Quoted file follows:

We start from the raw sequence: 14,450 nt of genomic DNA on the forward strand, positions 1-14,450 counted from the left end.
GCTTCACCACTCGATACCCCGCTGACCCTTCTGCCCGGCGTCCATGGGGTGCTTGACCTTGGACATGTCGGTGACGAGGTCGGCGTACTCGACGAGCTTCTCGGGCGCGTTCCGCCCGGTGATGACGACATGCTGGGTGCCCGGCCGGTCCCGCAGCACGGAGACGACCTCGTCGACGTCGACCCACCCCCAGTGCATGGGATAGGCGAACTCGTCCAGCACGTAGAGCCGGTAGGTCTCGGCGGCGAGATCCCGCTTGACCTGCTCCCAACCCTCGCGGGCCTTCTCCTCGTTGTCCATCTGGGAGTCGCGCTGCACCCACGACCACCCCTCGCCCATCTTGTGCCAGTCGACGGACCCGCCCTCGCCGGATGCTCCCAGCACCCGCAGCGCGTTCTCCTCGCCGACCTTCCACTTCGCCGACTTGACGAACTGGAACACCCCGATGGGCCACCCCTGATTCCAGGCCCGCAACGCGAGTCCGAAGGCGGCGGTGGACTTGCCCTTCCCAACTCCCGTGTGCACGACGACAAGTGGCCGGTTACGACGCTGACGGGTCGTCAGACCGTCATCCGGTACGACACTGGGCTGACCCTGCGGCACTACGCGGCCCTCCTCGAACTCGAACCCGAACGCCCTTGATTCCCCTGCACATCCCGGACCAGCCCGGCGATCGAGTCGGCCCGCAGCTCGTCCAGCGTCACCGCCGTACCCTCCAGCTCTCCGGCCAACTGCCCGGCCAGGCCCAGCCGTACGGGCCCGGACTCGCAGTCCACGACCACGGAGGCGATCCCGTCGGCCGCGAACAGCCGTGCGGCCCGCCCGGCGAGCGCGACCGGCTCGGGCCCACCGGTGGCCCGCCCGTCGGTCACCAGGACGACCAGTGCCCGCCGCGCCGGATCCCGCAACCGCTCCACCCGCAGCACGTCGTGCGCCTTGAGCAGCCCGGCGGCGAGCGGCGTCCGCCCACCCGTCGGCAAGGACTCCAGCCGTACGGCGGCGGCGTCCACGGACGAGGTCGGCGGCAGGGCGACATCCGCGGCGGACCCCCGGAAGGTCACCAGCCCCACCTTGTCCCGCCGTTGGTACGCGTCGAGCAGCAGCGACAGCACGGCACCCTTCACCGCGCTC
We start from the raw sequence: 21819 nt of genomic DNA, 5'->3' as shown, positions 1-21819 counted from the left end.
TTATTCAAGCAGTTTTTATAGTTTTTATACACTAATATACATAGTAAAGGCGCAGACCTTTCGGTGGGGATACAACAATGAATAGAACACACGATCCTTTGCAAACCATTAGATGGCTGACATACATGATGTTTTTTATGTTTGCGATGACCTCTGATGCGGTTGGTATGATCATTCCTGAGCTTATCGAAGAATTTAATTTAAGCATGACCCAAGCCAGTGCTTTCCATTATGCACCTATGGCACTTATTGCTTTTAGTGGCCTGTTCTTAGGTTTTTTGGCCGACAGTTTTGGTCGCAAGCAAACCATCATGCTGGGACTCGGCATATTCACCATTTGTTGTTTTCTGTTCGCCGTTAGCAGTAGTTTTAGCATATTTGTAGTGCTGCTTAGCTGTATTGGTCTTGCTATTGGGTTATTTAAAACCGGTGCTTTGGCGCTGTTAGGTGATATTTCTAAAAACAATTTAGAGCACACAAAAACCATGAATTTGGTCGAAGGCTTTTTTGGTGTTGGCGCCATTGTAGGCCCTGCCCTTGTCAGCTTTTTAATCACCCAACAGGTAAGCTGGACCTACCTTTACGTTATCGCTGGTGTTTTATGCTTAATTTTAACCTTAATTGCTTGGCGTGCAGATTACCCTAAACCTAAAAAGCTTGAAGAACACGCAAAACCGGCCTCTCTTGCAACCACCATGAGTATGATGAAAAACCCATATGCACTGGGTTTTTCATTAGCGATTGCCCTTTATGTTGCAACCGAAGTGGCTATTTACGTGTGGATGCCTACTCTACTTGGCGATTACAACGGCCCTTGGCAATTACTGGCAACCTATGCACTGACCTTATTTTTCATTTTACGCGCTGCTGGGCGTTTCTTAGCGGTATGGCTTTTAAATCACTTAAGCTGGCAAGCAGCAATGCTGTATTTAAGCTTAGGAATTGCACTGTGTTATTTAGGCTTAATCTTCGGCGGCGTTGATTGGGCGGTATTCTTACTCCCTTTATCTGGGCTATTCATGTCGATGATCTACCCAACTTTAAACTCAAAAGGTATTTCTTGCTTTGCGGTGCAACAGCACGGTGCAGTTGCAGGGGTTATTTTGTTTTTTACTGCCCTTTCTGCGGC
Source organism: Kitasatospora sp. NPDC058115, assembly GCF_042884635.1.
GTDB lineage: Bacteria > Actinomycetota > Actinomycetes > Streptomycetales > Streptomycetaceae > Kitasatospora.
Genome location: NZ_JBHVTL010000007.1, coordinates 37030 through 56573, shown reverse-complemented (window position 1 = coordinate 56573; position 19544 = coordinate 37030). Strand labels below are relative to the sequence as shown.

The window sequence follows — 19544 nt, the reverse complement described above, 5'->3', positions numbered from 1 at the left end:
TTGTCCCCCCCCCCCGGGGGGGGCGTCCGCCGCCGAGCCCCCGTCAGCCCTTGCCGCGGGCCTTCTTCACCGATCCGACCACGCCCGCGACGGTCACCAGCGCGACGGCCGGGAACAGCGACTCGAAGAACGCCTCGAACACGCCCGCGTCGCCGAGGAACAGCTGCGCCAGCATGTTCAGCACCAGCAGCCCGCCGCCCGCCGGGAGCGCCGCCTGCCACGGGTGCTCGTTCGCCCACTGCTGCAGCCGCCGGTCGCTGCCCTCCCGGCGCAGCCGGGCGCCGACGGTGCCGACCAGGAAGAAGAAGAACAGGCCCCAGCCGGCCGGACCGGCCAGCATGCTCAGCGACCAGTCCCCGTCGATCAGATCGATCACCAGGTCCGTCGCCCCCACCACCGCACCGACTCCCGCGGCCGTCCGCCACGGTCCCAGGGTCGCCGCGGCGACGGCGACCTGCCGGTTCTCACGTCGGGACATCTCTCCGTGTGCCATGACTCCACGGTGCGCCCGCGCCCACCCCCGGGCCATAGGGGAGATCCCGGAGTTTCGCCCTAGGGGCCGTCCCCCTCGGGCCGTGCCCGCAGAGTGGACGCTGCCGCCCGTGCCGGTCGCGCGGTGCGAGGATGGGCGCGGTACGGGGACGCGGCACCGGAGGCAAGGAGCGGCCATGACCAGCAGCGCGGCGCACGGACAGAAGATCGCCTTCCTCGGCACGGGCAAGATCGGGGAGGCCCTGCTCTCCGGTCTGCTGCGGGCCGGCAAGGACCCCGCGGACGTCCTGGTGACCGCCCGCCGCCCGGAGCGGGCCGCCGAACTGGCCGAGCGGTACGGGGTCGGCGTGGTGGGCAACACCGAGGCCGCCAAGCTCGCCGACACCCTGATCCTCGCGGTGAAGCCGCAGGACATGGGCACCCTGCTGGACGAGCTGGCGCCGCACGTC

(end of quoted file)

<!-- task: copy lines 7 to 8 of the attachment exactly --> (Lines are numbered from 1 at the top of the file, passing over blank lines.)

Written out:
Genome location: NZ_JBHVTL010000007.1, coordinates 37030 through 56573, shown reverse-complemented (window position 1 = coordinate 56573; position 19544 = coordinate 37030). Strand labels below are relative to the sequence as shown.

The window sequence follows — 19544 nt, the reverse complement described above, 5'->3', positions numbered from 1 at the left end: